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Female offenders lend a helping hand
CHATTING with Elisha, it’s hard to believe that the 31-year-old has spent four and a half months behind bars.
Articulate, warm and enthusiastic, she’s not the sort of person who springs to mind when you think of an offender.
But then none of the women I meet at Southampton ’s Administration Resource Centre (ARC), run by Women’s Wisdom, are.
The ARC, in Southampton city centre, is an innovative community payback project for women offenders.
Working with the Hampshire Probation Trust it provides administration support, such as data entry and packing, for local community groups, social enterprises and businesses.
Its unique feature is that the services are provided by female offenders on community payback as a creative solution to reducing female offending.
The aim is to increase rehabilitation by addressing the reasons behind offending and provides experience and training.
Each woman has her own story of how she became involved in crime . But each also seems to have a determination to leave that firmly in the past and progress with their lives.
Elisha (not her real name) took out fraudulent loans from the company she worked for.
She was, she says, bullied into doing so by someone she was close to, who beat her up when she refused.
She was sentenced to three years in prison, but as a model prisoner she was released much earlier.
She was devastated by her sentence as her children had to go into foster care.
But, she says, her experience in prison and the training she received there was life changing.
She was in a women’s prison, where Women’s Wisdom runs workshops and classes for prisoners.
“I was offered courses in so many different things in there,” she says.
“It was such a negative situation but it had such a positive outcome. I did training and became a classroom assistant for adults. Women’s Wisdom were in there doing creative business enterprise. To have that in prison, when you’re thinking ‘I’m a failure’, to have someone come in and say that was incredible.”
Elisha says she was very downtrodden before she went into prison, but the experience helped her grow as a person.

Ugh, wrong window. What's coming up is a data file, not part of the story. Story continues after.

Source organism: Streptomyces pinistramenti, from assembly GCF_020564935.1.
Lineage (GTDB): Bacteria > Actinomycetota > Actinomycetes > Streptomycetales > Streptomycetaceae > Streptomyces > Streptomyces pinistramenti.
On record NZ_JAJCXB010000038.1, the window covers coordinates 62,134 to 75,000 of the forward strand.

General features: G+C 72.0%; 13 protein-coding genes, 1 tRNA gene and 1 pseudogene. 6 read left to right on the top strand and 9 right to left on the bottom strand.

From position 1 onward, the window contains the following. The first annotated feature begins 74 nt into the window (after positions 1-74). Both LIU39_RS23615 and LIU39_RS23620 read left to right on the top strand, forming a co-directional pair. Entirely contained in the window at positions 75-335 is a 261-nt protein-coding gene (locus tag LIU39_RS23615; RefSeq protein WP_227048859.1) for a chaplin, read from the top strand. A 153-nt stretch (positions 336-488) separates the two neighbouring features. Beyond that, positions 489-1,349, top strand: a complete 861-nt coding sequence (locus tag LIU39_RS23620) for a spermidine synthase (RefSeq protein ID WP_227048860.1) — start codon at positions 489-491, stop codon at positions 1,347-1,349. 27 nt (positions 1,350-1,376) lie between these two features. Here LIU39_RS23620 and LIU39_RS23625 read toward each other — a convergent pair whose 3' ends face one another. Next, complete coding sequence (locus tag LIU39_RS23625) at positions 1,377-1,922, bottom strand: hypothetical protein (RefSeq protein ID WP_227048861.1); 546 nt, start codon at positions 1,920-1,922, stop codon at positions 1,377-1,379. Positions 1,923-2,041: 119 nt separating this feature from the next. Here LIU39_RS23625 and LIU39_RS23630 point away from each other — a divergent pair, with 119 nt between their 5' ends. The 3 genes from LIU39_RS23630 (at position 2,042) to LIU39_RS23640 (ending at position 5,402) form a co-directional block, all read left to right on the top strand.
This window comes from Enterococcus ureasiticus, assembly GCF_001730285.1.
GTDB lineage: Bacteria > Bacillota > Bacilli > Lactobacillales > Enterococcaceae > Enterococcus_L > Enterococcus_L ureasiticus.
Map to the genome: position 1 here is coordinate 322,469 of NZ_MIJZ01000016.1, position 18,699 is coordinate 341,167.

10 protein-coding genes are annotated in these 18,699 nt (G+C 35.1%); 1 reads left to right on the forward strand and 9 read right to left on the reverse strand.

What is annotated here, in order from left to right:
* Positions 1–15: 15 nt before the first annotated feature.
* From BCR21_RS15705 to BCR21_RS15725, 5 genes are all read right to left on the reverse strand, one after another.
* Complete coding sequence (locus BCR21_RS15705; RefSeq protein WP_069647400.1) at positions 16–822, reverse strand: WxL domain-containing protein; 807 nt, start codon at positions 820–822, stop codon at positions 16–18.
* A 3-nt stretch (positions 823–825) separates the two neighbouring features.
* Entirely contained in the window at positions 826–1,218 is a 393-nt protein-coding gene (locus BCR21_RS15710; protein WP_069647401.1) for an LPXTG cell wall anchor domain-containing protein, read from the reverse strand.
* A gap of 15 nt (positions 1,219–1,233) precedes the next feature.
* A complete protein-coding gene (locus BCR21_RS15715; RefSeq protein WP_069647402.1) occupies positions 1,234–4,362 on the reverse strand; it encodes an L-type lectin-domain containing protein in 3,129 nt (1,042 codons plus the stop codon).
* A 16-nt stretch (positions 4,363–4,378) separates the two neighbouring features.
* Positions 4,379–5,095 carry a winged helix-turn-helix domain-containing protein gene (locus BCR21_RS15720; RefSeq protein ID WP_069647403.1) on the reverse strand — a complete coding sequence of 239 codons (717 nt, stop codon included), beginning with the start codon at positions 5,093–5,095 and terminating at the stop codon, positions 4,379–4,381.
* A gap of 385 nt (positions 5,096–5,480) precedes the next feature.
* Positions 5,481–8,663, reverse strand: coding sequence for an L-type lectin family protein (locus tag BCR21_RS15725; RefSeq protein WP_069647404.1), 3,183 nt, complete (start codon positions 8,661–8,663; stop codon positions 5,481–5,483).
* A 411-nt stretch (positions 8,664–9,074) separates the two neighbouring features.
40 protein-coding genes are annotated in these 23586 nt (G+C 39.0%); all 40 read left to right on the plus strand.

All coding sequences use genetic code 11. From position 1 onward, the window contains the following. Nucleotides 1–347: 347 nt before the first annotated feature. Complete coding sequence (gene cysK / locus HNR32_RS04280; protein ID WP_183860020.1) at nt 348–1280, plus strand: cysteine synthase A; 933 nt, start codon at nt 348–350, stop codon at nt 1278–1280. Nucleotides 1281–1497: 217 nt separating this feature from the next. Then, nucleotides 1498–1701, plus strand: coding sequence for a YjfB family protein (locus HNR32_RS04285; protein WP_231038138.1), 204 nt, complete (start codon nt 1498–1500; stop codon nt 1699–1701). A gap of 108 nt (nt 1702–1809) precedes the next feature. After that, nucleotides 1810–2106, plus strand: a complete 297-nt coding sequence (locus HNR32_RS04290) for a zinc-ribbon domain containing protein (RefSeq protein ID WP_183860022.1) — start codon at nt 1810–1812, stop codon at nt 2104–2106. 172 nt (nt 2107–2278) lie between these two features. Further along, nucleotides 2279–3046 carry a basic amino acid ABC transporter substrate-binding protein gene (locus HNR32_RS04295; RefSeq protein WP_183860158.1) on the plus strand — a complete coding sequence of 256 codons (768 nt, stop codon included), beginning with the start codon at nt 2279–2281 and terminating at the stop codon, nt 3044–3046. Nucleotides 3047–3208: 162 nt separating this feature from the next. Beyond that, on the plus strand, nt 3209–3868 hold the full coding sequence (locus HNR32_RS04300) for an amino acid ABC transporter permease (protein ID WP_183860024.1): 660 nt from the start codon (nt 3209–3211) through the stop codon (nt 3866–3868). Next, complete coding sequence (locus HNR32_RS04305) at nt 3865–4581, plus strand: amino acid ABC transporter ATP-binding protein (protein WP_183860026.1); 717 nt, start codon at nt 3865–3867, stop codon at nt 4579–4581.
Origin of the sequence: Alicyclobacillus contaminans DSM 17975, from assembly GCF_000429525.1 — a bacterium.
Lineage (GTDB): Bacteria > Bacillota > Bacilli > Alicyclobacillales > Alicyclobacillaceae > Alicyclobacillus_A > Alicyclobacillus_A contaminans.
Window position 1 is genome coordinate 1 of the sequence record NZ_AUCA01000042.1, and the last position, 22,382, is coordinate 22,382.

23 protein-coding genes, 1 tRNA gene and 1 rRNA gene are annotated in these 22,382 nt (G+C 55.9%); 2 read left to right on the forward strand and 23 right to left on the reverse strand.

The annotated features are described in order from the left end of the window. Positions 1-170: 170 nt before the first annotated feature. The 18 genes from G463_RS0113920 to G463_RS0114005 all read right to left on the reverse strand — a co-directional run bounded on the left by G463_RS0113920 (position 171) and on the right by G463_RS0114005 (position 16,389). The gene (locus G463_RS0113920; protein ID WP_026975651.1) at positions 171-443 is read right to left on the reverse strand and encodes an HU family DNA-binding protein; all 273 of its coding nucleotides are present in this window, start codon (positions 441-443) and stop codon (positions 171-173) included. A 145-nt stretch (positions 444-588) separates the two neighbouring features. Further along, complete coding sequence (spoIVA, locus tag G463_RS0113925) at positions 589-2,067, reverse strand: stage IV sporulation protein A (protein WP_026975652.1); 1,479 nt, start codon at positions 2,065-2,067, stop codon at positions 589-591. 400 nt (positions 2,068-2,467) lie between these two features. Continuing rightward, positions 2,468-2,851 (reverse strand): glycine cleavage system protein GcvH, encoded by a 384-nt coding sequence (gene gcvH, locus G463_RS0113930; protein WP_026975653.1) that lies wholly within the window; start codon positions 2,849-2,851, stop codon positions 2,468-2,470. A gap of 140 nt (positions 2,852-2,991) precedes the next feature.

“I come from a very strict British Muslim family but when I was in prison, I took off my scarf and I went to the gym.
“When I went into prison I realised how many women were in there for something involving a man. I knew I had to do something to help other women when I came out.”
Elisha returned to work with Women’s Wisdom, this time as a volunteer at their ARC project in Southampton.
“I teach empowerment and also volunteer at a refuge and with young people,” she says.
“I’m looking for work but the knock backs don’t get me down. Now I know if ten doors close, one will open. I’m so geared up thanks to Women’s Wisdom to keep on trying, so I haven’t fallen back.
“I have loads of regrets but I’ve learnt from the experience,” she says. “I’m in a better place now.”
When I meet Sarah*, 32, she has just finished her last hour of community service at the Arc project but she is going to be coming back as a member of staff.
A personal assistant, she had committed fraud by using a company credit card to buy things for herself.
“I was in a hell of a lot of debt,” she says.
“I was a new mum struggling with my debt payments and unfortunately I used that route.
“I knew it was wrong but I was so desperate. I was a new mum and recently single and I was trying to do what I thought was the best thing to bring up my children. It wasn’t the right thing to do but I thought I’d deal with the consequences afterwards.
“When it came to light it was the worst moment of my life. It wasn’t the fact that I’d been caught but the realisation that what I’d done was so severe and what the consequences might be – that I could lose my children (if I was sent to prison).”
Sarah was handed a 12 month prison sentence suspended for two years, 300 hours of community service and a six month curfew.
She was sent to the ARC centre for her community service where she was been doing admin, typing, developing databases, packing and helping others with their computer skills.
“When I was given my sentence I was so relieved not to be in custody that I saw this as a new part of my life. I wanted to grab it with both hands and turn my life around.
“Having a criminal record I thought going back into employment and being able to provide a good future for my children would be difficult but coming here, they’ve given me support and guidance, so you realise it isn’t the end of the road.”
Sarah has got on so well at the ARC centre that she has been taken on as a member of staff. She has, she says, definitely moved on.
“I would never do anything like that again,” she says of the fraud.
She adds that her experience is reflected in the other women she has met at the centre.
“Having been here since January I’ve watched a lot of women come in for different reasons and seen them flourish because they’ve accomplished something.”
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